Photo: Wikipedia Commons
By now, we're all familiar with the precautions being taken to mitigate the COVID-19 pandemic. Public gatherings of certain sizes are recommended to not take place, schools are closing, more people are working remotely and sports leagues around the world are suspending or outright cancelling their current seasons.
It's surreal to picture a world without sports. We almost take for granted how much of a welcome distraction they can be, as we all navigate the problems and hassles of everyday life. But, as hockey fans can tell you, shutting down isn't anything unprecedented.
In 1918, as the world was already being rocked by one of the most brutal conflicts mankind could ever fathom, it was dealt another decisive blow with the rise of the Spanish flu. Roughly 500 million people around the world were affected by the H1N1 strain, with mortality estimated between 17 and 100 million people. Philadelphia, at that point the third-largest metropolitan area in the country, was hit especially hard, with nearly 12,000 Philadelphians succumbing to the disease.
The NHL, just in its second season of existence after taking the place of the defunct National Hockey Association, played on. In the mid-1910s, playing for the Stanley Cup was just a bit different -- rather than the best teams in the league facing off in an intense two-month tournament, the winner was decided in a best-of-five series between the NHL champion and the Pacific Coast Hockey Association champion.
In 1919, the Montreal Canadiens defeated the original Ottawa Senators team for the right to represent the NHL, while the Seattle Metropolitans -- known as the first American team to win the Cup just two years earlier -- edged out the Vancouver Millionaires (who you may remember from these excellent threads the Vancouver Canucks wore several Heritage Classics ago) to play on behalf of the PCHA. The series was exclusively played in Seattle, and both leagues' sets of rules were alternated for each game.
On March 19, the Metropolitans opened the series in grand fashion, stamping out the Canadiens in a 7-0 rout. Frank 'The Flash' Foyston picked up a hat trick, while Muzz Murray scored two goals of his own. Newsy Lalonde carried the weight for the Canadiens in Game 2, though, scoring four goals in a 4-2 win to draw the series even. Game 3 saw the Metropolitans put up seven goals yet again, as Foyston scored a hat trick in the 1st period as part of a four-goal game to lead them to a 7-2 victory.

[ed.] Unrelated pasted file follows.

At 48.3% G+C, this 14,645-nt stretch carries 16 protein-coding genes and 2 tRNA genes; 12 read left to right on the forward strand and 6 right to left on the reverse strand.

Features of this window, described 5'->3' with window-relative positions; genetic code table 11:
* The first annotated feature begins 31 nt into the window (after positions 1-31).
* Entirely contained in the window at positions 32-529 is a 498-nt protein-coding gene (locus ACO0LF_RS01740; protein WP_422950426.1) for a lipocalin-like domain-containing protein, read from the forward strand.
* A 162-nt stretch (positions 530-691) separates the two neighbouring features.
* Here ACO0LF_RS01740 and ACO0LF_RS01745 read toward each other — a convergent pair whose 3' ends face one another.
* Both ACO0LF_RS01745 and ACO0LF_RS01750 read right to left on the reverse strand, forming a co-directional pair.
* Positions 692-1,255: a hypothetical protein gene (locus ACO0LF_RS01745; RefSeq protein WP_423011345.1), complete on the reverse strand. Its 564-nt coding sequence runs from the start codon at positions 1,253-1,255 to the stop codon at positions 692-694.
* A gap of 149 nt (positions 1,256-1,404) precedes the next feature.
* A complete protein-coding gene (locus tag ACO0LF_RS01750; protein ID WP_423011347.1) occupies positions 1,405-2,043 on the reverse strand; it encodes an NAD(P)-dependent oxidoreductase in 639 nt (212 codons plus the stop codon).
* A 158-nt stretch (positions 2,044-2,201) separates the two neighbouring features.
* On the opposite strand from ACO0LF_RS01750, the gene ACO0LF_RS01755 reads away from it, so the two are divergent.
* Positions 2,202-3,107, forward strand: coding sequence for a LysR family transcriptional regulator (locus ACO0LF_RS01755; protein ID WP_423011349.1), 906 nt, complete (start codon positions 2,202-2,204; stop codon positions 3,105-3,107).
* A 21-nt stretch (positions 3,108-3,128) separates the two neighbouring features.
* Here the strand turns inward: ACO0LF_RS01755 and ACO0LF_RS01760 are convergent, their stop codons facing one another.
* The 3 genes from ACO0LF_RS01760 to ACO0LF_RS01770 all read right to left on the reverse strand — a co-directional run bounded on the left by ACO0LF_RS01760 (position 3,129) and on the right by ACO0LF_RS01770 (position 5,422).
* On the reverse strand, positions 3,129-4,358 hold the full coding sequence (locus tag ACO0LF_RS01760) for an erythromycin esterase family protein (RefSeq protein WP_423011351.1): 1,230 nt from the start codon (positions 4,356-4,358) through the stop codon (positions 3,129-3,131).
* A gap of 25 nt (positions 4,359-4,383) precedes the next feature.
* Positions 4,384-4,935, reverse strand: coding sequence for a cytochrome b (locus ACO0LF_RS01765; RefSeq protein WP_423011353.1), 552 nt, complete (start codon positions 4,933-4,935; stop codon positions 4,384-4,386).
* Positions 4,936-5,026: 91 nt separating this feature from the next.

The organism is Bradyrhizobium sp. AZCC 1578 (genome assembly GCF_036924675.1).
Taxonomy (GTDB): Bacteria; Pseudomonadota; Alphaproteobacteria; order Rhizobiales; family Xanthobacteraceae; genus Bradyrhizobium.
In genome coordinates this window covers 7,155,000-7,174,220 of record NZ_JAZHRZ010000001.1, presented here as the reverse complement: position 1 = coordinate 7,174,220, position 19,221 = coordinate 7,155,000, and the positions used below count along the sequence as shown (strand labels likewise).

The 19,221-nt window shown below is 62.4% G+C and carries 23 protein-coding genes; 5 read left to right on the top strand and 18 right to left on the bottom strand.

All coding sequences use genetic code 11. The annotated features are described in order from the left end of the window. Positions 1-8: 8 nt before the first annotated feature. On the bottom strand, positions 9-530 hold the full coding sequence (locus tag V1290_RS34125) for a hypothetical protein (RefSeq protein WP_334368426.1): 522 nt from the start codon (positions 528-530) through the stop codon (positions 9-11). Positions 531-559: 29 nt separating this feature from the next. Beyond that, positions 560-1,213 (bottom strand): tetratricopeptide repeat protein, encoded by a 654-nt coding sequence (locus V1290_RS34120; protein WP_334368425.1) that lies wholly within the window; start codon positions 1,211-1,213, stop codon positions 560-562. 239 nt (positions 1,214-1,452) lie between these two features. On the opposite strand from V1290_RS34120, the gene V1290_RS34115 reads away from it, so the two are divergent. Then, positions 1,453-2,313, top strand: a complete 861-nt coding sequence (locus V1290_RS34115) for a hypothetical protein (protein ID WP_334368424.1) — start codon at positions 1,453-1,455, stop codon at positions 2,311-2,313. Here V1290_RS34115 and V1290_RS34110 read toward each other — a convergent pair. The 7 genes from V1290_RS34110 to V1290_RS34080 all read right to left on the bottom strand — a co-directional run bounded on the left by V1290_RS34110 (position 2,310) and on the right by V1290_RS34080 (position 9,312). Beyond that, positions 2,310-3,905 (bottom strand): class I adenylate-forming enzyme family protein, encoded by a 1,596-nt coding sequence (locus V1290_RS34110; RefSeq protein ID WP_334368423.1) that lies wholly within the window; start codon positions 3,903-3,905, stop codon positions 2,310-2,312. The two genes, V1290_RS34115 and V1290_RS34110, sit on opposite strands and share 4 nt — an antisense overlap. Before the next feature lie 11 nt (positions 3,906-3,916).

Game 4, set to be played under NHL rules, ended in a tie, as Georges Vézina and Hap Holmes (one of just two players to win the Stanley Cup with four different teams) allowed no goals over regulation and two overtime periods. Game 5, technically considered as a continuation of Game 4 and thus played under NHL rules again, saw Newsy Lalonde score two goals, including the overtime winner, in the Canadiens' 4-3 win. Though the series was a best-of-five, a sixth game was to be played under PCHA rules to determine the winner of the Stanley Cup.
That sixth game would not come to pass, though, as the Spanish flu had reared its ugly head. Players from both teams had become sick with the flu, and five of the Canadiens' 13 players were hospitalized -- Lalonde, Joe Hall, Billy Coutu, Louis Berlinguette and Jack McDonald. Coach George Kennedy, also stricken by the flu, offered to forfeit the series to the Metropolitans, but they refused to win the Cup by forfeit. Several days later, Hall had died, and the deciding game was never played. Succinctly, the etching for the 1919 series just reads:
SERIES NOT COMPLETED"
To this day, it's the only time the Stanley Cup wasn't awarded after playoffs were held, and the first of two seasons where there was no champion -- the other being due to the 2004-05 NHL lockout. The 1919 Final had elements that any modern-day hockey fan would appreciate -- stellar individual performances, some of the game's all-time greats, high-scoring action, phenomenal hockey names -- but unfortunately, its ultimate legacy is its premature and abrupt ending.
Ultimately, the Canadiens would go on to win 23 Stanley Cup championships, and the 1919 Final remains just a small chapter in their otherwise rich history book. The Metropolitans would return to the Final in 1920, only to lose to the Senators in five games in what would be their last Cup Final appearance. After the 1923-24 season, the Metropolitans folded, and professional hockey would not return to Seattle until the upcoming expansion club in the 2021-22 season.
A total of eight players in that series would go on to be enshrined into the Hockey Hall of Fame -- Vézina, Lalonde, Hall, 'Phantom' Joe Malone and Didier 'Cannonball' Pitre for the Canadiens, and Foyston, Holmes and Jack Walker for the Metropolitans. Vézina's legacy is also remembered and appreciated by fans to this day, as he is the namesake for the award going to the NHL's best goaltender every season.
For now and the foreseeable future, the NHL and other sports leagues will remain paused, and will resume at the appropriate time -- whenever that may be. It's a tricky, confusing time for sports fans, and we've got a lot more time on our hands now, but it's all for the best. At the end of the day, though, this is nothing the NHL hasn't experienced before, and a proactive step so that history doesn't repeat itself.